To prove or disprove this theory, the first thing we can look at is the average speed of the peloton. If we look at the average speed across the entire calendar, there has indeed been an undeniable and significant increase in the kilometers per hour since the 2012 season, with a massive bump occurring since the COVID-caused forced break in 2020.
And if we look at the top 25 fastest time trial performances throughout the sport’s history, seven out of the 25 fastest performances have occurred over the last two seasons since racing re-started following the forced COVID break.
This data shows there has been an undeniable trend of increasing speeds since the COVID-shortened 2020 season. The reasons for this peloton-wide speed increase aren’t completely clear, but big stars racing ‘fresher’, a focus on road racing aerodynamics and the rise of more open and aggressive racing tactics have likely played a big role.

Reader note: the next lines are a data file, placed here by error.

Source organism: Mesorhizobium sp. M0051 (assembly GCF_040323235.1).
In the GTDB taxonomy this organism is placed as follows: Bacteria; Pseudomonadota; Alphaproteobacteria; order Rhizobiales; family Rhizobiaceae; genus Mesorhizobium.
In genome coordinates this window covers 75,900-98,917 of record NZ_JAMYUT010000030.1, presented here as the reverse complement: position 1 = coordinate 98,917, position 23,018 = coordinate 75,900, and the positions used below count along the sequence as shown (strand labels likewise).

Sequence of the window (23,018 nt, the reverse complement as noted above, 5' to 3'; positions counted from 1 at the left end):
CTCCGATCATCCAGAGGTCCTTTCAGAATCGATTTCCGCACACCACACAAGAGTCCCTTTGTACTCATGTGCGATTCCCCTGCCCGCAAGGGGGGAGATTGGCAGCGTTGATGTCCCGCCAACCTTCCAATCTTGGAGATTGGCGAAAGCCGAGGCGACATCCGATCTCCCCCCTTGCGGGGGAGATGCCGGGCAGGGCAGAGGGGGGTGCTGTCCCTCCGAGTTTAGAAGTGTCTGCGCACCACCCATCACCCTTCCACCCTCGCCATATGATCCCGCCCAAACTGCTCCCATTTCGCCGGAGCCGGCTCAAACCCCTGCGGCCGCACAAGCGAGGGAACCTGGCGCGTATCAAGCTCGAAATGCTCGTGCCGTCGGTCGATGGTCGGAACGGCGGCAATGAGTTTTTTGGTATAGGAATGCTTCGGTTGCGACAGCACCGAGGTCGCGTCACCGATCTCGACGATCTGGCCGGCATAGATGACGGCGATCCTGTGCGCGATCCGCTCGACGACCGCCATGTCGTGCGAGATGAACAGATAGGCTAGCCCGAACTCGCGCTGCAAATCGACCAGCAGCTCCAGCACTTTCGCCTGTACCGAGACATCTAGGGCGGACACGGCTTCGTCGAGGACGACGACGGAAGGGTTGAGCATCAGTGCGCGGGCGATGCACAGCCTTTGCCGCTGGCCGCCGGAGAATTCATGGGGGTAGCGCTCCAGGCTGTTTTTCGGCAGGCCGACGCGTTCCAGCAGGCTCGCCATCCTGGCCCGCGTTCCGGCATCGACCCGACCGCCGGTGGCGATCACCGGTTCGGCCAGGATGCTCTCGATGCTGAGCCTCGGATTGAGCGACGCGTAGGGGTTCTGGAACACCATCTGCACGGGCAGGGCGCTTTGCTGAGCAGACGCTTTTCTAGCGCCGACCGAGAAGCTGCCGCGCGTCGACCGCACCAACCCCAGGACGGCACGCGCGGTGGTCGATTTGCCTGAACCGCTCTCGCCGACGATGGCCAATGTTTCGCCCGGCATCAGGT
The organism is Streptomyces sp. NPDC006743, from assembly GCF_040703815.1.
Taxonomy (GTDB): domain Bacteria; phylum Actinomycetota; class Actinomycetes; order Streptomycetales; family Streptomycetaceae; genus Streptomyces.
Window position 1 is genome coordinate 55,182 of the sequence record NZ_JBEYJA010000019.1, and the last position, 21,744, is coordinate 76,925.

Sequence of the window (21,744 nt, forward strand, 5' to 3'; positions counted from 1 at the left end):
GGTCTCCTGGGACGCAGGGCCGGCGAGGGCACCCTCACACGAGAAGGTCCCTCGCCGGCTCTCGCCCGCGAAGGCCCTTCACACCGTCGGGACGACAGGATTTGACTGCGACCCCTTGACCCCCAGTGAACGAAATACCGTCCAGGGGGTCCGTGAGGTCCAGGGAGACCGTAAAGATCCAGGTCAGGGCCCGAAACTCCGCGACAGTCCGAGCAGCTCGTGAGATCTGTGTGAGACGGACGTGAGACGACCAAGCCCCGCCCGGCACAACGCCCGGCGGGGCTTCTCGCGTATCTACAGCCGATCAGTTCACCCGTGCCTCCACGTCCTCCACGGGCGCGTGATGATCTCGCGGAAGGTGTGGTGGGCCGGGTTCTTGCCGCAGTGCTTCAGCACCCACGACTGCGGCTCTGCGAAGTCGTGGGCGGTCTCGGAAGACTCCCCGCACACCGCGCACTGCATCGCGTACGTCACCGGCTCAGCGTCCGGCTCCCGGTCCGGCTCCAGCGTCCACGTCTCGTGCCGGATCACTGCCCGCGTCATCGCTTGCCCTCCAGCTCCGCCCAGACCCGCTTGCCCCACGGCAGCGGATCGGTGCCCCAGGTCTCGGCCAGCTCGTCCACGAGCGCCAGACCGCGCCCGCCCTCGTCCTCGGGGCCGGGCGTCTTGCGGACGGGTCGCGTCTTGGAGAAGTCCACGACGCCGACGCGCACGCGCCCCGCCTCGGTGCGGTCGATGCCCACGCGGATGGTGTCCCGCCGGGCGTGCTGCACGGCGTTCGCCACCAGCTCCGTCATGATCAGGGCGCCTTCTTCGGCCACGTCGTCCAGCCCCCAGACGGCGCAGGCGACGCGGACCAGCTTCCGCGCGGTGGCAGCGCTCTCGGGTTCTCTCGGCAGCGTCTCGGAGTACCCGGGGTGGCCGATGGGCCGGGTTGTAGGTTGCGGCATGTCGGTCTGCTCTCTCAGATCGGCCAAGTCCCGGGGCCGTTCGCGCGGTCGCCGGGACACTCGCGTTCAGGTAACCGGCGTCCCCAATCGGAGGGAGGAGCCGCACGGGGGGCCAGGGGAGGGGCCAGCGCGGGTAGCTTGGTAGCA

Also, an unpleasant piece of information is that out-of-competition PED testing has essentially disappeared since COVID began, which means any rider who wants to blood dope to increase their training load would be unlikely to be caught (which could play into the trend of big stars skipping build-up races).
But Is The Racing Actually Getting ‘Harder’?
While we can tell with little doubt that racing is getting faster, the more pertinent question is if racing is actually getting harder. An increased focus on both rider and equipment aerodynamics, along with the way racing has become more aggressive day-to-day could easily increase the average speed without actually increasing the amount of power required in the key portions of a race.